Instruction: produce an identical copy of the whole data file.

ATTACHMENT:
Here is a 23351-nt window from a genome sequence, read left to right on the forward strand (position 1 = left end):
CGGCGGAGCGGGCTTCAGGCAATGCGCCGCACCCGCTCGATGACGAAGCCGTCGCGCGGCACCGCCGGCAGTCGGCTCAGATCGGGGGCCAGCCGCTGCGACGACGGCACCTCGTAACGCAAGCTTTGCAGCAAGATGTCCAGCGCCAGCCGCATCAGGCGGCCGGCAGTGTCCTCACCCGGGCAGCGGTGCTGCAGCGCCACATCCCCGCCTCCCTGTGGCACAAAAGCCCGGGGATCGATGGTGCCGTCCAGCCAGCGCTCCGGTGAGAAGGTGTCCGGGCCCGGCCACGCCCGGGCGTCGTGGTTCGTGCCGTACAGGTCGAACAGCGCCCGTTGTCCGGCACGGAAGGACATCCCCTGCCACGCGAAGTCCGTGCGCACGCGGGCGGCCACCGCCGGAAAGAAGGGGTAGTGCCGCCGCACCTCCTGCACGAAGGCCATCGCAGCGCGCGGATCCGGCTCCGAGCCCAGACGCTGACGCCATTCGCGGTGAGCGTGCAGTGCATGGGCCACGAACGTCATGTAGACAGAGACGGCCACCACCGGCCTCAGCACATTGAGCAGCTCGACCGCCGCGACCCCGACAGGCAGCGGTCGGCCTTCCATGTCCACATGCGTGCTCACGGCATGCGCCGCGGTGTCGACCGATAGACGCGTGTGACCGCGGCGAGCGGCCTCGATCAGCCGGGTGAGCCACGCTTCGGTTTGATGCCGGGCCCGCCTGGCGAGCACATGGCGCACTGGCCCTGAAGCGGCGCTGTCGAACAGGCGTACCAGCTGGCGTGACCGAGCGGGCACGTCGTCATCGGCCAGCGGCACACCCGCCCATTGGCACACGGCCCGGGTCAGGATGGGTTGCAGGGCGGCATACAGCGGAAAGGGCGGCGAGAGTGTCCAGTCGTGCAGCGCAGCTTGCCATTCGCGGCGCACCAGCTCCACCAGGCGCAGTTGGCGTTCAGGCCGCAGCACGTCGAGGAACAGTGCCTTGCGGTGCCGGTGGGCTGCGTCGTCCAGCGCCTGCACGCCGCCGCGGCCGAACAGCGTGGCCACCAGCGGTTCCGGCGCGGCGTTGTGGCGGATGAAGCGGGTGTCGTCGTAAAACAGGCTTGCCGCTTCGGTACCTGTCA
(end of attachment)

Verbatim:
Here is a 23351-nt window from a genome sequence, read left to right on the forward strand (position 1 = left end):
CGGCGGAGCGGGCTTCAGGCAATGCGCCGCACCCGCTCGATGACGAAGCCGTCGCGCGGCACCGCCGGCAGTCGGCTCAGATCGGGGGCCAGCCGCTGCGACGACGGCACCTCGTAACGCAAGCTTTGCAGCAAGATGTCCAGCGCCAGCCGCATCAGGCGGCCGGCAGTGTCCTCACCCGGGCAGCGGTGCTGCAGCGCCACATCCCCGCCTCCCTGTGGCACAAAAGCCCGGGGATCGATGGTGCCGTCCAGCCAGCGCTCCGGTGAGAAGGTGTCCGGGCCCGGCCACGCCCGGGCGTCGTGGTTCGTGCCGTACAGGTCGAACAGCGCCCGTTGTCCGGCACGGAAGGACATCCCCTGCCACGCGAAGTCCGTGCGCACGCGGGCGGCCACCGCCGGAAAGAAGGGGTAGTGCCGCCGCACCTCCTGCACGAAGGCCATCGCAGCGCGCGGATCCGGCTCCGAGCCCAGACGCTGACGCCATTCGCGGTGAGCGTGCAGTGCATGGGCCACGAACGTCATGTAGACAGAGACGGCCACCACCGGCCTCAGCACATTGAGCAGCTCGACCGCCGCGACCCCGACAGGCAGCGGTCGGCCTTCCATGTCCACATGCGTGCTCACGGCATGCGCCGCGGTGTCGACCGATAGACGCGTGTGACCGCGGCGAGCGGCCTCGATCAGCCGGGTGAGCCACGCTTCGGTTTGATGCCGGGCCCGCCTGGCGAGCACATGGCGCACTGGCCCTGAAGCGGCGCTGTCGAACAGGCGTACCAGCTGGCGTGACCGAGCGGGCACGTCGTCATCGGCCAGCGGCACACCCGCCCATTGGCACACGGCCCGGGTCAGGATGGGTTGCAGGGCGGCATACAGCGGAAAGGGCGGCGAGAGTGTCCAGTCGTGCAGCGCAGCTTGCCATTCGCGGCGCACCAGCTCCACCAGGCGCAGTTGGCGTTCAGGCCGCAGCACGTCGAGGAACAGTGCCTTGCGGTGCCGGTGGGCTGCGTCGTCCAGCGCCTGCACGCCGCCGCGGCCGAACAGCGTGGCCACCAGCGGTTCCGGCGCGGCGTTGTGGCGGATGAAGCGGGTGTCGTCGTAAAACAGGCTTGCCGCTTCGGTACCTGTCA